Whisking egg whites until the sugar completely dissolves can take between 15 to 30 minutes, depending on the sugar you use. Do not rush this and check on the meringue periodically to make sure you won’t over-whisk it. Use the spatula to scrape down the sides of the bowl a few times as well.
Step 7: While the egg whites are being whisked, place the cornstarch and vinegar in a small bowl and mix to combine.
Step 8: Once the sugar is dissolved and the meringue is glossy and thick, immediately add the cornstarch and vinegar slurry. Increase the speed to about five or six and let the cornstarch slurry mix into the egg whites for about 30 to 45 seconds. Then stop whisking and remove the bowl from the mixer.
Step 9: Using a clean spatula, scoop the meringue into a piping bag and pipe the meringue on the baking paper.
Step 10: Transfer the cake into the preheated oven, and immediately reduce the temperature to 225°F / 110°C.
Step 11: Bake the pavlova for 90 minutes. Do not open the oven door during this time.
Step 12: When the 90 minutes are up, turn off the oven and allow the pavlova to cool down in the oven overnight (or up to six hours, until completely cooled down). Do not store in the fridge or freezer.
Step 1: Place the chilled heavy cream in a chilled bowl. Whisk the cream on medium speed. (Do not over-whisk the cream as it can become grainy. If you whisk the cream on high, you risk over-beating it, and the cream will deflate faster, making the pavlova runny.)
Step 2: While whisking the cream, add the confectioner’s sugar and vanilla into it. Mix until you have stiff peaks, but the cream is still smooth. The flip flop and boomerang are made using fondant icing and food coloring.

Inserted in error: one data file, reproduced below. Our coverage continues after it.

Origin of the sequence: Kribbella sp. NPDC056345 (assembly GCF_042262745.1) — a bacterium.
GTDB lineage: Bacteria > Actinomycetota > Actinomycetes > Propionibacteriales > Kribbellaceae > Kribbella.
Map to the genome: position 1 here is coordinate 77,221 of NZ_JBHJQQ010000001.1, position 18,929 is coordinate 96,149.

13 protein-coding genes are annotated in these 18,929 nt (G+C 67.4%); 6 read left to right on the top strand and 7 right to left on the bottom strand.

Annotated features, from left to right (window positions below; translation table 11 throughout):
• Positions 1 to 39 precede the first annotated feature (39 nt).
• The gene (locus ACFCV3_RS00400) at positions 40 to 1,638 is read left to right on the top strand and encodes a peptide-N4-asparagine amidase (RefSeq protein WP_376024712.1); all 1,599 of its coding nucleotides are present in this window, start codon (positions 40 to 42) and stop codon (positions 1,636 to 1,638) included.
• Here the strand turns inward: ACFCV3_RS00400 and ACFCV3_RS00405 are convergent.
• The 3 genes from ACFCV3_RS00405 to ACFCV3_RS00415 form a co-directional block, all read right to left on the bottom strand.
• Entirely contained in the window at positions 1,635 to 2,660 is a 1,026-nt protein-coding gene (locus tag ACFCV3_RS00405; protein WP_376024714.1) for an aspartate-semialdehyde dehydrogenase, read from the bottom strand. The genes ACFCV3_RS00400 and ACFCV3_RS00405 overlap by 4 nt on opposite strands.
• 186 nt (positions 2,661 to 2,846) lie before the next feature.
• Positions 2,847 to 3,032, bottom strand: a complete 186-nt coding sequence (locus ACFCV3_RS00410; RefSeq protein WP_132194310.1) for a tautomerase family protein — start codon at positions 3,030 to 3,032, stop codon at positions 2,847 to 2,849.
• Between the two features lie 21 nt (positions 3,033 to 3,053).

Step 3: Spread the cream on top of the pavlova and top it with the prepared fruits. Drizzle/spread the passion fruit over the top. Serve immediately.
Duck Egg Santorini Sponge
By Cook Heather Richie
The idea was to recreate a Santorini panorama, and it was good fun to try Waitrose Cooks’ line of gold and bronze embellishments to top a simple fondant and, for the dome, buttercream. Sadly, I did not nail the perfect Santorini blue. Duck eggs were used in the Victoria sponge because they make for a lighter and fluffier bake as they have more albumen than hen eggs, and because they are readily available in the UK, where I have been spending lockdown.
Sponge Cake: (This should make enough sponge for the cake, the dome, and smaller cakes depending on your smaller pan sizes.)
750g butter, melted, plus extra for greasing
15 duck eggs, or 750g weight of beaten hen’s eggs
750g white caster sugar
3 tsp vanilla extract
750g self-raising flour
3 tsp baking powder
250g unsalted butter, chopped, at room temperature
600g icing sugar
2 Tbsp. milk
1 vanilla pod
blue food coloring (optional) for the dome
For the buildings, I chose Tesco’s pre-rolled fondant because I have limited supplies in my quarantine kitchen and because I thought it made a nice, pure white as seen in Greek architecture, but you might wrap the whole thing in buttercream for superior flavor.
Tesco pre-rolled fondant, Waitrose gold leaf, Waitrose edible gold spray, Waitrose bronze crunch, M&S mints, or other embellishments
Step 1: Heat oven to 180°C. Grease, then line cake tins with baking parchment. Grease the parchment, too.